Caret:Documentation:MetricSmoothing
From Van Essen Lab
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Metric Smoothing
Metric smoothing replaces a node's metric (or surface shape) value using a weighted, or unweighted, average of the node's metric value with the metric values of the node's neighbors. Smoothing essentially removes the noise (reduces any local minima or maxima). Smoothing can also be thought of as a low-pass filter.
Parameters Common to All Smoothing Algorithms
Parameters common to all smoothing algorithms:
- Strength - Weight applied to average of neighbors (not used in Full Width Half Maximum nor Dilation algorithms)
- Iterations - The number of iterations of smoothing
Several algorithms use inter-neighbor distances. It is important that the Fiducial (Anatomical) Surface is used for smoothing.
Average Neighbors
Average neighbors smooths a node by averaging its metric value with the metric values of the node's immediate neighbors.
For node M_{x} with N neighbors M_{i}, one iteration of smoothing is:
Dilation
Dilation spreads the metric values without altering any non-zero metric values.
For node M_{x} with a value of zero and N NON-ZERO neighbors M_{i}, one iteration of smoothing is:
- = 0
Full Width Half Maximum (FWHM)
The FWHM smoothing algorithm is based upon Hagler DJ Jr, Saygin AP, Sereno MI. Smoothing and cluster thresholding for cortical surface-based group analysis of fMRI data. Neuroimage. (2006) 33:1093–1103. PubMed.
For node M_{x} with N neighbors M_{i}, one iteration of smoothing is average of the node and its neighbors:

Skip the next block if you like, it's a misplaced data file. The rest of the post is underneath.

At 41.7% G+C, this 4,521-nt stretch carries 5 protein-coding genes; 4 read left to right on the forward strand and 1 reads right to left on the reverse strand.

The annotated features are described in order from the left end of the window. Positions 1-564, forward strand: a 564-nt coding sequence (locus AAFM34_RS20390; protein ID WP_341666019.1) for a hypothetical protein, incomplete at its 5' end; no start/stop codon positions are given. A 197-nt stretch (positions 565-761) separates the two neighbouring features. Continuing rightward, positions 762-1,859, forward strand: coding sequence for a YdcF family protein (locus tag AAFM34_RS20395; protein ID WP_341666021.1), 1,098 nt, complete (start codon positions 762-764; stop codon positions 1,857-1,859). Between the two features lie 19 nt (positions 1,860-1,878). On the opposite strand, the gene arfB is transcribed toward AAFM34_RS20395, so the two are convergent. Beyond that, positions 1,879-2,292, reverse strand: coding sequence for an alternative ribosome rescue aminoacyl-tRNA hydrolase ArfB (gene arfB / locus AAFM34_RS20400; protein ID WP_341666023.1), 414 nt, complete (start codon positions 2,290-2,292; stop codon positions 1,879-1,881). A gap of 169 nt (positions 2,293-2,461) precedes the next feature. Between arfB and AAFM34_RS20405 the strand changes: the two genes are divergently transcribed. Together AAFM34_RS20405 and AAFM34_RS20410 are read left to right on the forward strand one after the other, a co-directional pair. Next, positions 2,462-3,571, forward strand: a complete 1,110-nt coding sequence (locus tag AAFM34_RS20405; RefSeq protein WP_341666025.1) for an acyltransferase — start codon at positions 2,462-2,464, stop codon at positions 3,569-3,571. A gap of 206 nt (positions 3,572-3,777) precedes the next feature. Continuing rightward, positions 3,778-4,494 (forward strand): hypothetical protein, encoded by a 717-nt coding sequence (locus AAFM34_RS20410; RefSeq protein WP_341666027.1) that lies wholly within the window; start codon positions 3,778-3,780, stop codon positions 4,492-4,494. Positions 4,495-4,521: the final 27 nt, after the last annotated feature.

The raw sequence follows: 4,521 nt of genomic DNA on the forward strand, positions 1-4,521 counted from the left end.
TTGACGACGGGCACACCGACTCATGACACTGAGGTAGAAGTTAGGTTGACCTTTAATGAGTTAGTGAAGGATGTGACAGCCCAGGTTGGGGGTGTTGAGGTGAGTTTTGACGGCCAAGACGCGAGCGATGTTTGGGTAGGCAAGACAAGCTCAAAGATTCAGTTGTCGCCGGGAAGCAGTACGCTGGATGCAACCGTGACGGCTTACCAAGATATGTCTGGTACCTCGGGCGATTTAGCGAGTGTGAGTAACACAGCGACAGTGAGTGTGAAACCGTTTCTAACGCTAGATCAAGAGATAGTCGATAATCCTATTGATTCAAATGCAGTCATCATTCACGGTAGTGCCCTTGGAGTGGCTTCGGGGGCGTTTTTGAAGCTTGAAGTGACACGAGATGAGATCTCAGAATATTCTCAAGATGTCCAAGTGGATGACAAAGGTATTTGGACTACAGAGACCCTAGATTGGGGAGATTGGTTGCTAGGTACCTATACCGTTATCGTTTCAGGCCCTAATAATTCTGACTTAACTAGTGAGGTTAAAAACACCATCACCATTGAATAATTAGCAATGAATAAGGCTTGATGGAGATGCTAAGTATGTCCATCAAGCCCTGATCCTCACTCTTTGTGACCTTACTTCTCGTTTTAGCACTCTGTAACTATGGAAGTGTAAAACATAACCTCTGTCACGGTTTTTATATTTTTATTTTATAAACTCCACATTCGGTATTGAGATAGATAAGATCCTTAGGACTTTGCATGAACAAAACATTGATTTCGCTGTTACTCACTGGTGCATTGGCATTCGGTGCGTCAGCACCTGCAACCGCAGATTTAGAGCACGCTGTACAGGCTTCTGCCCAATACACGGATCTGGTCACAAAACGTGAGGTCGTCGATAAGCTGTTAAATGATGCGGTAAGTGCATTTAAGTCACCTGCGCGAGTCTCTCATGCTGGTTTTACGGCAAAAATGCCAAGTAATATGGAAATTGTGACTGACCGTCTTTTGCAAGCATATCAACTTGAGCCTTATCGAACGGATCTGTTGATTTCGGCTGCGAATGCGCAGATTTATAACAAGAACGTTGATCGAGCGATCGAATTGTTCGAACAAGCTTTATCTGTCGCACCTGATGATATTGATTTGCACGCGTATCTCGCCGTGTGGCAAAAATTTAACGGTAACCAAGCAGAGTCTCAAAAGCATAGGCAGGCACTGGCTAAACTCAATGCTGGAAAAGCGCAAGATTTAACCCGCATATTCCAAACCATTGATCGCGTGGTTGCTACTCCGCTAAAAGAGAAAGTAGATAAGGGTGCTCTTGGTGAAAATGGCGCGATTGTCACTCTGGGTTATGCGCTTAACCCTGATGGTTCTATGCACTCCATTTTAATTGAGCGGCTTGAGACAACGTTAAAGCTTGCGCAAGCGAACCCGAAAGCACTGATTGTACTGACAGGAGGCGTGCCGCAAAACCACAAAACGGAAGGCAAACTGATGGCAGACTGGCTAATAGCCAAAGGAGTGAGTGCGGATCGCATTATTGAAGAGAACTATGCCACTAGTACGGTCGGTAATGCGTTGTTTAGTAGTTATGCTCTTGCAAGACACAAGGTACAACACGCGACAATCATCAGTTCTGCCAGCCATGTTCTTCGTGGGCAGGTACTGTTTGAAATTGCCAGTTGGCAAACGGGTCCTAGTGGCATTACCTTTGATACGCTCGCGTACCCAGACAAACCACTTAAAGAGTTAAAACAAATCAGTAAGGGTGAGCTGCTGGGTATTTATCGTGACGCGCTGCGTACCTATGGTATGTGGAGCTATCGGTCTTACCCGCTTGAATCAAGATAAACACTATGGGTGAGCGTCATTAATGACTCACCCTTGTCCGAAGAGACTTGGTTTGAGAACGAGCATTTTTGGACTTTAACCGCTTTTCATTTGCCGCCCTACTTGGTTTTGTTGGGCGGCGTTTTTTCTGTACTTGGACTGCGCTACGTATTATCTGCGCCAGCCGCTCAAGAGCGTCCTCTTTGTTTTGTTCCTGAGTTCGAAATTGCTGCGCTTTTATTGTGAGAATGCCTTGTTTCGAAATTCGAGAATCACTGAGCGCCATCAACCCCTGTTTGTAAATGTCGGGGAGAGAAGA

The number of iterations provided by the user is the maximum number of iterations of smoothing that are performed using the Full Width Half Maximum Algorithm. Prior to each iteration of smoothing, the Full Width Half Maximum is estimated using equations below. If the calculated FWHM exceeds the FWHM provided by user, smoothing ceases.
- dv = Average Euclidean (straight-line) Inter-Neighbor Distance for all nodes.
- var(ds) = Variance of node and neighbor metric differences.
- var(s) = Variance of node metric values
- FWHM_{surf} =
Gaussian
In gaussian smoothing, the neighboring node is assigned the product of two weights, the normal weight and the tangent weight. For the normal weight, x is the distance from the plane tangent to the node being smoothed to the neighboring node (this distance is parallel to the normal vector). If the node is not within the Normal Below and Normal Above Cutoffs, the normal weight is zero. For the tangent weight, x is the distance from the neighbor to the normal vector. If the the node is not within the Tangent Cutoffs, the tangent weight is zero. In the calculation of both weights, the weight is the gaussian equation where x is the normal or tangent distance.
- Sigma Normal - The standard deviation for the gaussian used in the normal weight calculation.
- Sigma Tangent - The standard deviation for the gaussian used in the tangent weight calculation.
- Normal Below Cutoff - The cutoff distance in a direction opposite of the node's normal vector used durning the normal weight calculation.